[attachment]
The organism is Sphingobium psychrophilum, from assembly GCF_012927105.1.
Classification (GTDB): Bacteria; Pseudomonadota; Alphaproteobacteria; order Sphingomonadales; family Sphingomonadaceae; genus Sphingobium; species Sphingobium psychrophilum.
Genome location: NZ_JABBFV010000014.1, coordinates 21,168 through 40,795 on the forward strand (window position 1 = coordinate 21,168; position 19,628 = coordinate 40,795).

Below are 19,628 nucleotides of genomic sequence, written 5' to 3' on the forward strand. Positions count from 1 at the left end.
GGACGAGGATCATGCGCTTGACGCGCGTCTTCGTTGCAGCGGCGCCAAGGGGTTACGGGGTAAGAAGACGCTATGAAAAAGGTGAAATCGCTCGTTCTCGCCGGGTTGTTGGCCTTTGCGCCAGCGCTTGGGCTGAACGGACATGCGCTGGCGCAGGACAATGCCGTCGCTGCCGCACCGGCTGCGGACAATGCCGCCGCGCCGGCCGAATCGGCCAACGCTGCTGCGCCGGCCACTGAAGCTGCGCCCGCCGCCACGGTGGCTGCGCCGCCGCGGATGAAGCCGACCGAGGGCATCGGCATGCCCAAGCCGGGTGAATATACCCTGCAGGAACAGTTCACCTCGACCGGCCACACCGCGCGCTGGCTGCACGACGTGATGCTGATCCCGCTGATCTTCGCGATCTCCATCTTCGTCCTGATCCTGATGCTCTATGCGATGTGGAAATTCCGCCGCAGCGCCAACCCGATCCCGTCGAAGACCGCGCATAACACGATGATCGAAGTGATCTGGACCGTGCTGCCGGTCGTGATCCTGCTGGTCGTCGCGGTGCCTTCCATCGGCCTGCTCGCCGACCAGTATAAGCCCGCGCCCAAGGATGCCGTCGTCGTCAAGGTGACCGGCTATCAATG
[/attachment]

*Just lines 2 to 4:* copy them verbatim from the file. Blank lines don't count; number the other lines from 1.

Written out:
Classification (GTDB): Bacteria; Pseudomonadota; Alphaproteobacteria; order Sphingomonadales; family Sphingomonadaceae; genus Sphingobium; species Sphingobium psychrophilum.
Genome location: NZ_JABBFV010000014.1, coordinates 21,168 through 40,795 on the forward strand (window position 1 = coordinate 21,168; position 19,628 = coordinate 40,795).

Below are 19,628 nucleotides of genomic sequence, written 5' to 3' on the forward strand. Positions count from 1 at the left end.